and fourth generation, and afterwards may you have life 
everlasting, by the grace of Our Lord Jesus Christ: who with 
the Father and the Holy Spirit liveth and reigneth forever."

WHAT a marvel of grandeur and of poetry is the nuptial 
liturgy! The Church, full of solicitude for the two daring 
young souls ready to launch out on the voyage of life, is 
eager to prepare them as seriously and as solidly as possible, 
to put before them essential principles, and to petition God to 
take this holy couple under His especial care, and conduct it 
to the great eternal family after their life of reciprocal love 
and confiding generosity.

Is it any wonder that such a noble and meaningful ceremony 
should bring to mind the First Mass of a newly-ordained 

Unfortunately, the worldly trappings that often accompany 
the marriage celebration detract considerably from the 
sacred atmosphere of the event. Particularly true is this of the 
banquet which is generally a part of the celebration.

The Church has nothing against wholesome joys, particularly 
family feasts to commemorate an outstanding occasion in 
life; but she certainly does not approve of the carousings for 
which wedding banquets are so frequently the excuse, or the 
tone of certain parties held in connection with weddings. 
Could anyone imagine an ordination to the priesthood 
celebrated in such a fashion?

After the Nuptial Mass, the world takes over, there are the 
congratulations, the general stir to get into the line of march 
in order to see and be seen; there is not a minute for prayer, 
for recollection, for thanksgiving. The world, even during the 
Mass as well as after it, assumes control of the couple and 
their family. 

Events following the marriage ceremony do 
nothing to correct these concessions to the world. Does it not 
seem reasonable that when the fundamental interests of the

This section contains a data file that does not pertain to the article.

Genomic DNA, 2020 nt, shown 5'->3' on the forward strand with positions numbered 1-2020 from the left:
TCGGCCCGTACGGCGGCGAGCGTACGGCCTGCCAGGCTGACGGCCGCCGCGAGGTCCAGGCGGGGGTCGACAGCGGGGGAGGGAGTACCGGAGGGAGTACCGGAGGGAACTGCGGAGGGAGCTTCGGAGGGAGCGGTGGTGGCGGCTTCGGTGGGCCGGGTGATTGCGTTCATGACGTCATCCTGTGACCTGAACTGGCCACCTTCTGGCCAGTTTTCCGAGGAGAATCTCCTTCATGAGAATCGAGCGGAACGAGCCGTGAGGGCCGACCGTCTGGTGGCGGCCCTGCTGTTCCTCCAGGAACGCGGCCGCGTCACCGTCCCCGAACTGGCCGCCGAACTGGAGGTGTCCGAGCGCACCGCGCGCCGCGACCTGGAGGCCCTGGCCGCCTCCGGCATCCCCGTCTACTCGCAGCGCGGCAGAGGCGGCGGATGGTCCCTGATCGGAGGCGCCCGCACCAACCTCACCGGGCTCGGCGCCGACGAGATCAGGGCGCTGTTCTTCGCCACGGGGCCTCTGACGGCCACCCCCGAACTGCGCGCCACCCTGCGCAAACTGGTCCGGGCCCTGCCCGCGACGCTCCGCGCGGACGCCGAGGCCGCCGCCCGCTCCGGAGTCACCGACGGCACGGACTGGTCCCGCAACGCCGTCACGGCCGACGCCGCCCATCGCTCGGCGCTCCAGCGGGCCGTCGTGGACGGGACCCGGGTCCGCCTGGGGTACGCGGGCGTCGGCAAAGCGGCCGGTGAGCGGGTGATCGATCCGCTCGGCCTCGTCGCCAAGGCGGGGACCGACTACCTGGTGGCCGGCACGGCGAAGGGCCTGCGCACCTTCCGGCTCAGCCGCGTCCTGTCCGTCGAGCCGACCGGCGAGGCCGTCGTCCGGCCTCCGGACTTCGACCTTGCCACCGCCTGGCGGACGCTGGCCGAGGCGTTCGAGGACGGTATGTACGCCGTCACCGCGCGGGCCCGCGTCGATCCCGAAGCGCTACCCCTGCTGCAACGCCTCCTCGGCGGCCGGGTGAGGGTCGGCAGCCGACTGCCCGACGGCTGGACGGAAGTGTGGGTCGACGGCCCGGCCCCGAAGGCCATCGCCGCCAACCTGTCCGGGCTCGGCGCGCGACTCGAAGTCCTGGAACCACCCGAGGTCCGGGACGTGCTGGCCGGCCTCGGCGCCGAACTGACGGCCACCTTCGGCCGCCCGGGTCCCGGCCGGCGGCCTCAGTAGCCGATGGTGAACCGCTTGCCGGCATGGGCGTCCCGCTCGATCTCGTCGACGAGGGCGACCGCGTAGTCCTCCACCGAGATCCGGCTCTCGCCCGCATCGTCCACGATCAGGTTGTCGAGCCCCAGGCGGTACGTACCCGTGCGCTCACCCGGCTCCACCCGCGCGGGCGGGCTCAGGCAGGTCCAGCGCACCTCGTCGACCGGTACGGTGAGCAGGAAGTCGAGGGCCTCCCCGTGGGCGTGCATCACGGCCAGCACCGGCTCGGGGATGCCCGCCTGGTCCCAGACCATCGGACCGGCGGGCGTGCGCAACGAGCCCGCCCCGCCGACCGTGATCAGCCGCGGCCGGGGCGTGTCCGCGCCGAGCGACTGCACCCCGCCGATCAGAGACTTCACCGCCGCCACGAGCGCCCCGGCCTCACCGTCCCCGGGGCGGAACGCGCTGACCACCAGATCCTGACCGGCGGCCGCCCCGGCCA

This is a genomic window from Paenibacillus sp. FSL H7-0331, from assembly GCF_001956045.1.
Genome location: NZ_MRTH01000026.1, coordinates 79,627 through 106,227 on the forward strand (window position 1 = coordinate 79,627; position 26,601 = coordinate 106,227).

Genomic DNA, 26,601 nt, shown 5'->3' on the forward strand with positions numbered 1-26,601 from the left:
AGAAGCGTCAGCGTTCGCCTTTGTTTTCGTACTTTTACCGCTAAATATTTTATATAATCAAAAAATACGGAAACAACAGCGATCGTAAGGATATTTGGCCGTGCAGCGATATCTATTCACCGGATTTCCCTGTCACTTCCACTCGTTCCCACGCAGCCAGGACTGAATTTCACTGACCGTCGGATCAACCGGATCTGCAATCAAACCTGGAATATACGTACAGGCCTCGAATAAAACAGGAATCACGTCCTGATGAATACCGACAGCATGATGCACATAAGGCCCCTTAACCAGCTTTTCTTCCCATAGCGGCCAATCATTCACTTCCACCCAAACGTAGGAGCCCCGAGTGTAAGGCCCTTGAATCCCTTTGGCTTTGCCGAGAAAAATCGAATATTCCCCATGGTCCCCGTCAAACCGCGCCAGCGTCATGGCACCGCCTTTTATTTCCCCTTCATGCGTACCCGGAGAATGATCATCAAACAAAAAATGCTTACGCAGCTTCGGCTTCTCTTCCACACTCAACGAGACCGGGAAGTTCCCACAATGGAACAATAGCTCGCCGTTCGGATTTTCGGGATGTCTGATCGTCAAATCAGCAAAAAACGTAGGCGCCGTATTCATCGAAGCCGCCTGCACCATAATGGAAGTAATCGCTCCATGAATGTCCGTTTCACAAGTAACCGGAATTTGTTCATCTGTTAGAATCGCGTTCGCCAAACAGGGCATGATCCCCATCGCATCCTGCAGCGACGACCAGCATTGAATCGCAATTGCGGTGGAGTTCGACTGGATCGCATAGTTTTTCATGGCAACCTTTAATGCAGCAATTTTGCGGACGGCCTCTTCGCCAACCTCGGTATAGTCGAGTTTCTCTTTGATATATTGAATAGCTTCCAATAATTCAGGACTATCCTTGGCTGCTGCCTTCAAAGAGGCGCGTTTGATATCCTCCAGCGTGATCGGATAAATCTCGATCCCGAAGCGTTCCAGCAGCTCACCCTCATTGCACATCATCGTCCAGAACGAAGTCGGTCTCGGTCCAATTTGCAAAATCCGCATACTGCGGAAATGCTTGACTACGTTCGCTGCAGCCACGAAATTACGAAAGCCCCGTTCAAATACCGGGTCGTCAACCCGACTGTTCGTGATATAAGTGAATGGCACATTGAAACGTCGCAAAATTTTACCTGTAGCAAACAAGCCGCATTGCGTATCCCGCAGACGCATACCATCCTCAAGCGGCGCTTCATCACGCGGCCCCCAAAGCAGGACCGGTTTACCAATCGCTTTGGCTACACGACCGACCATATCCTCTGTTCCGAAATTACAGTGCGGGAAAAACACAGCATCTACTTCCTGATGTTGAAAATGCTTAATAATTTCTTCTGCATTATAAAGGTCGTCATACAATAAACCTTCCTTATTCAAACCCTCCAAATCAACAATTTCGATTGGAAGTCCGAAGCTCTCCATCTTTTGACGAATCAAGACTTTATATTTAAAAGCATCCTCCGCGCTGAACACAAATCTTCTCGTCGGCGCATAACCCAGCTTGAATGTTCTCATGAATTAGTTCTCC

family are impeded by the worldly spirit, the family should 
do everything in its power to escape from it?

There are those who understand this: Sodalists, the Jocists, 
members of Catholic Action groups or similar organizations, 
even previous to the war, wanted to break away from these 
pagan practices. Andrew Harpe - T's Wedding 073

It is not a matter of seeing in the holy place 
only the Church vestibule or the Church lobby. No, no, the 
church is the house of God. Let everything there be holy and 
all that is done there be done holily, the founding of the 
family more than anything else!

Those groups who recognize the sanctity of the marriage 
ceremony have set the example of communicating at their 
Nuptial Mass; they have suppressed boisterous and giddy 

In the same spirit they decided to delay their 
departure for their honeymoon and postpone the distractions 
it entails; so beneficial is it to remain in prolonged 
recollection during their first days together. They remember 
to make their union of souls predominate. Therefore, together 
they restrain themselves and by mutual accord embrace 

Saint Paulinus, a renowned lawyer of Bordeaux, who 
renounced a worldly life when he was at the height of 
success, and with his wife retired into the city of Nola in 
Campania, wrote these significant lines:

    Concordes animae casto sociantur amore; 
    Virgo puer Christi, virgo puella Dei.

which mean: "Let these souls who are one heart and soul be 
united in a chaste love; he, a virgin, a son of God; she, a 
virgin, a daughter of God."

Why not secure for these two splendid baptized souls, these 
two virgin souls, whom marriage has united forever, a 
departure worthy of them?